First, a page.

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International Travel In Covid Times

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When it comes to flying during a pandemic, there is nothing more frustrating. From the time you decide to take a trip, whether a vacation or for business, you are faced with what seems to be a series of obstacles thanks to Covid, Delta, and now, Omnicom.

From very beginning, the potential obstacles that could stop you begin at least 2-3 days BEFORE you even arrive at the airport. Nearly every country requires you to take a PCR test for virus detection that must be negative if you wish to fly domestic or internationally. Experiences vary, but just the hassle of getting a PCR test scheduled and then going there is the first hurdle. Granted, there is some pre-planning on your part to make sure your flight is within the timeframe of 2-3 days before you fly. There is always the potential that you test result will be lost, late, or positive (which would make it a no fly). It does happen in this electronic world.

Assuming that hurdle is a success, the usual airport situations are there, wearing a mask is a must, checking in overweight bags are a total nightmare and could cost you another $100 per bag! I will say that many airlines have done a great job streamlining check-in with electronic machines doing the work. Once on the flight, wearing a mask the whole trip is truly uncomfortable. The longer the flight is, the worse the situation is for the passenger.

Now, depending on where you are going internationally, it could be the real nightmare because of the rapid changing Covid spread and how countries all deal with it differently. Going there without knowing what is to be expected is just stupid.

Just take one example, the Philippines. The classify incoming travelers by three colors: Green- countries they deem as Covid safe and vaccinated, Yellow- those that are not yet fully vaccinated, and Red- those that are woefully not vaccinated. If you are Green- you still must show you fully vaccinated, take a PCR (upon landing), wait for the negative result in a pre-booked hotel for 3-5 days. Once negative, you are free to go on within the country. Yellow is the same BUT quarantine is up to 7 days (oddly, the USA is in this category!). Red is not allowed any further than the airport and you must leave the country. In the Philippines, once you are cleared to go, when you arrive at your city destination, you have local Covid rules and levels to adhere to while in public. Everything is controlled through personal QR codes, which you must obtain via their official website before you leave your home country. The problem is that the website is clunky and sometimes fails to work and you cannot do this until three days before your flight coming into the country. The connection can be a real issue.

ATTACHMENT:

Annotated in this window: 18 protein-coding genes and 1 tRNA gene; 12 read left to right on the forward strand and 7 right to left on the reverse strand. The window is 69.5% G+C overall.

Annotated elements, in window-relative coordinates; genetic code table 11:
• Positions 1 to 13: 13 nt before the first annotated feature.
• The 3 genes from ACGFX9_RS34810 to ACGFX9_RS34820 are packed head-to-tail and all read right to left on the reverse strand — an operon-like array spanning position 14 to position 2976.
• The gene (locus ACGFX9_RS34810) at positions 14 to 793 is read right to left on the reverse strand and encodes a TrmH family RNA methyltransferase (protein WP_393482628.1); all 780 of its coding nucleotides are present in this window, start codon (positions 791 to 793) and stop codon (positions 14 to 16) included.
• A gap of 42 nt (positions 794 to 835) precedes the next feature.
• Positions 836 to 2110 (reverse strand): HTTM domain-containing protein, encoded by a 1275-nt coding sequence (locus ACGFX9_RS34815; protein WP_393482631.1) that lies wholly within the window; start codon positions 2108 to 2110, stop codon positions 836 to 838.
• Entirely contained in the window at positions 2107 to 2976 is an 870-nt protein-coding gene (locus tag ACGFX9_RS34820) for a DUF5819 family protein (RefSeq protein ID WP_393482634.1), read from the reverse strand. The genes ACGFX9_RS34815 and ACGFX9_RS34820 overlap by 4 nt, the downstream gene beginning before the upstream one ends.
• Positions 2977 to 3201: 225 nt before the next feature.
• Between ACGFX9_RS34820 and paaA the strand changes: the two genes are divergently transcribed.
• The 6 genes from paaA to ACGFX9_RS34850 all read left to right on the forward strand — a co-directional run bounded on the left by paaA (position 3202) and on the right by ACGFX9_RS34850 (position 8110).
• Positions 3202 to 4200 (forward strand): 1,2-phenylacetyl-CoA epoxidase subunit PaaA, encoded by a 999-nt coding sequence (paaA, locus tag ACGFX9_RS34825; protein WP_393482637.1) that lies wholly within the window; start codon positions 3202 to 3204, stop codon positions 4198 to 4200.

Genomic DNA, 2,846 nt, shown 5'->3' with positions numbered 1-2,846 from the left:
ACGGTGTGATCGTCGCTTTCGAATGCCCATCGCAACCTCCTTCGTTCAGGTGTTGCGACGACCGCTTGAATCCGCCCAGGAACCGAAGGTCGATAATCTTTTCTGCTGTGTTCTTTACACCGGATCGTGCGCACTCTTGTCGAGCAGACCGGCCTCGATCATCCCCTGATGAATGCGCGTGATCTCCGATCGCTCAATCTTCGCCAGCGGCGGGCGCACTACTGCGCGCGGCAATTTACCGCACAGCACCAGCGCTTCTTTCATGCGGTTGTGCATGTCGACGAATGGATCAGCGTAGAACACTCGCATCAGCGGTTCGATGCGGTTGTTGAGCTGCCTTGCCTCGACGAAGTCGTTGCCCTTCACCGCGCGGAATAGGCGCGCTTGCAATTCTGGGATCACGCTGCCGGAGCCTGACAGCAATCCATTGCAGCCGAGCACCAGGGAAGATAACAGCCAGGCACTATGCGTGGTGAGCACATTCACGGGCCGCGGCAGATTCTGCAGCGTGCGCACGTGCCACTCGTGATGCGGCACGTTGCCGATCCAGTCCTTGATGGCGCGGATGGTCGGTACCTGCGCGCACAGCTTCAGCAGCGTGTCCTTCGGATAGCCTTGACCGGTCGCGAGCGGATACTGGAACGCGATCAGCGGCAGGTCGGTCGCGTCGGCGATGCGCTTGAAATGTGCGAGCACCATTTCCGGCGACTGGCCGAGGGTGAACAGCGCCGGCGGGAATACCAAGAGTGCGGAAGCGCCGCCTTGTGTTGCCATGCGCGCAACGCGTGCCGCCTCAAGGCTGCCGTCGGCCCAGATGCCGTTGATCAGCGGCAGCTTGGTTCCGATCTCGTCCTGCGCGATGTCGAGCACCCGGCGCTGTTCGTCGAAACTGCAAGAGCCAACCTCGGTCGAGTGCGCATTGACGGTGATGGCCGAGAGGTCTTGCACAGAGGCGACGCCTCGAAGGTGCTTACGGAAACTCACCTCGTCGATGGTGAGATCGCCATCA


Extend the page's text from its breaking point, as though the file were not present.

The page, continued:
As I said, the passenger arriving must show authorities that a hotel room was booked for the temporary quarantine time. The problem, again, is the horrible website with a list of hotels to book. It is not user friendly and very unreliable and not easy to locate. If you have no hotel, you have to book while in the airport before they will release you. Of course, many circumvent this by booking two hotel rooms and upon showing the proof and you are allowed to pass, cancel both of them.

In the Philippines, the government is frequently changing Covid danger levels and what is allowed to happen or must be worn within each level. It can get very confusing. Even traveling between different cities or towns can be challenging with road blocks to check for Covid etc. Taking flights domestically also require a PCR test before boarding.

Of course, when you are ready to leave the country, many countries require you to take the PCR test three days in advance of the flight, some, require just two days. All this makes for a very stressful experience especially when you are in foreign country where things may not be so available!

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With Omnicom and Delta surging still, things could get worse again before easing up further. Because of it all, if you don't have to fly, then take a car or boat.

Travelling in Covid times is stressful because of rapidly changing events and you might not be aware of new constraints until you are at the airport. As best you can, check the local regulations, watch Covid related news and how the country you are in are dealing with international flights.

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